Description
DESCRIPTION OF THE PREFERRED EMBODIMENTS

[0020] The present invention is of a wireless communication device that can be used to decrease the cost per capacity of the associated wireless system. Specifically, the present invention can be used to decrease the number of access points needed for a WLAN of a given capacity. In addition, the devices of the present invention cost less and consume less power than comparable prior art devices.

[0021] The principles and operation of a wireless communication device according to the present invention may be better understood with reference to the drawings and the accompanying description.

[0022] Returning now to the drawings, FIG. 3 illustrates a wireless communication device 300 of the present invention. Like prior art device 200, device 300 includes amplifier 102, up-converter 104, AGC amplifier 106, power amplifier 108 and a transmit antenna 328 for transmission of BB or IF signal 140; amplifier 112, down-converter 114 and AGC amplifier 116 for reception of BB or IF signal 142; and PLL 120 and VCO 122 for generating the local oscillator frequencies for up-converter 104 and down-converter 114.

[0023] Unlike the prior art device 200, device 300 lacks switch 210. Instead, device 300 includes two low noise amplifiers 318 and 320. Low noise amplifier 318 is coupled to a receive antenna 324. Low noise amplifier 320 is coupled to a receive antenna 326. For the purpose of defining the present invention, power amplifier 108 is considered to be separate from a transmitter front end 330 that includes amplifier 102, up-converter 104 and AGC amplifier 106; and low noise amplifiers 318 and 320 are considered to be separate from a receiver front end 332 that includes amplifier 112, down-converter 114 and AGC amplifier 116. Transmitter front end 330 transmits via power amplifier 108 and transmit antenna 328, and receiver front end 332 receives via low noise amplifiers 318 and 320 and via receive antennas 324 and 326. Transmitter front end 330 and receiver front end 332 are considered to be part of a transceiver front end 360 that also includes PLL 120 and VCO 122.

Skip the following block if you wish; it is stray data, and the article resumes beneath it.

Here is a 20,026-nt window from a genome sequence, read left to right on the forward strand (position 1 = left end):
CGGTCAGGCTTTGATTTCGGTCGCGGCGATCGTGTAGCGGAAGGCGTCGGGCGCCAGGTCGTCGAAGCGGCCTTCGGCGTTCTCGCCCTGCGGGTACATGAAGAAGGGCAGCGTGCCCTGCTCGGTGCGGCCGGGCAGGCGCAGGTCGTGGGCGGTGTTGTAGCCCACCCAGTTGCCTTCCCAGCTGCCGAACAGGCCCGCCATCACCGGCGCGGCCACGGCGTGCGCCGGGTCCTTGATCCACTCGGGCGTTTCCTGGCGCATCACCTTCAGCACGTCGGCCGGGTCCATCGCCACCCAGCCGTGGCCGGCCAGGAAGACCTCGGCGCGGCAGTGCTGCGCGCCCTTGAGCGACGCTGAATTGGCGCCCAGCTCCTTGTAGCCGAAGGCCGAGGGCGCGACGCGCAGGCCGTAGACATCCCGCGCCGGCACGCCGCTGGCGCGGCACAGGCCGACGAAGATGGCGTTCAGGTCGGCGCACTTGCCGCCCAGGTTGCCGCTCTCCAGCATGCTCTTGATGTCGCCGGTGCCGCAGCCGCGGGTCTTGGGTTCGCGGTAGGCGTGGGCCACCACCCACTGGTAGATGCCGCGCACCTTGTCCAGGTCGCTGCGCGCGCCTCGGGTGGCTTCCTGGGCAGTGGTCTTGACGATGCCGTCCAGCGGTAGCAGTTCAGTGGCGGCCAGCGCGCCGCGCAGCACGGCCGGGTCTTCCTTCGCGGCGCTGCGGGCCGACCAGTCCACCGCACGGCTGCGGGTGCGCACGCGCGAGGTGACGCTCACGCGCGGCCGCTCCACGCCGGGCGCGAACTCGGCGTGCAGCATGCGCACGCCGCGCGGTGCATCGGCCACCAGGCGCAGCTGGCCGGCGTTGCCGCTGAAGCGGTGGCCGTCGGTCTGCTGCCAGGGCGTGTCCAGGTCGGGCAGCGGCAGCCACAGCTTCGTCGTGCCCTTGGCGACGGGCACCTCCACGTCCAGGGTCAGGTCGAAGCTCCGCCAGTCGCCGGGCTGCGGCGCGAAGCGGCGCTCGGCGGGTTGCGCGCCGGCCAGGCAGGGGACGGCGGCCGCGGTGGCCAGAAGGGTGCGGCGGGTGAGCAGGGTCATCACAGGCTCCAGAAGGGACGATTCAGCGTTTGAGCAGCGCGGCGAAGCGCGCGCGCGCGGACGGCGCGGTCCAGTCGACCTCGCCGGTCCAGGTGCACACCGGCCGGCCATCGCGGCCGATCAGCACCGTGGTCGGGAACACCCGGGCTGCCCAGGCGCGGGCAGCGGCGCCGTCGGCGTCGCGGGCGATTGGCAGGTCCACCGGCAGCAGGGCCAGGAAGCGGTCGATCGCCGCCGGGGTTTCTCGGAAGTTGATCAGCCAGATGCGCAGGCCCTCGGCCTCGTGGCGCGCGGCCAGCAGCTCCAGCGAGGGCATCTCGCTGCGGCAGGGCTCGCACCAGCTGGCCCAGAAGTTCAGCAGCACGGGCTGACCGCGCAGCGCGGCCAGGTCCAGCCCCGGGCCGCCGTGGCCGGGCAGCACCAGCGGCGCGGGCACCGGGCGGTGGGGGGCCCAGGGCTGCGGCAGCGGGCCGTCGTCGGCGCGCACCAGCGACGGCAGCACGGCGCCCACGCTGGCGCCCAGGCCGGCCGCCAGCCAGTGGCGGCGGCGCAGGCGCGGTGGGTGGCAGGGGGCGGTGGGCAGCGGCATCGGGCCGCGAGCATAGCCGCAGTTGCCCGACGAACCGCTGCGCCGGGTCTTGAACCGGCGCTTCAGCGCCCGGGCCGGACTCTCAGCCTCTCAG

[0024] A diversity control mechanism 350 determines which of receive antennas 324 and 326 is receiving the stronger signal, i.e., the larger portion of RF power in the frequency band in which device 300 is intended to receive. Diversity control mechanism 350 then provides operating power only to the corresponding low noise amplifier 318 or 320. In this manner, only whichever of receive antennas 324 and 326 receives the most RF power in the desired frequency band is used to receive RF signals, and receive diversity is achieved.

[0025] With no switches in its reception path, device 300 saves 1.5 dB vs. device 200 and 3 db vs. device 100. For wireless LAN applications such as IEEE 802.11a+b+g, and for other similar applications, this yields an approximately 12% increase in indoor coverage range over systems that are based on device 200, and an approximately 25% increase in indoor coverage range over systems that are based on device 100. Alternatively, the receive sensitivity is increased by 1.5 dB over device 200 and by 3 dB over device 100. Among the benefits of such an increased receive sensitivity are a wider design margin, increased robustness of an associated WLAN system, and the provision of increased flexibility in OEM product design.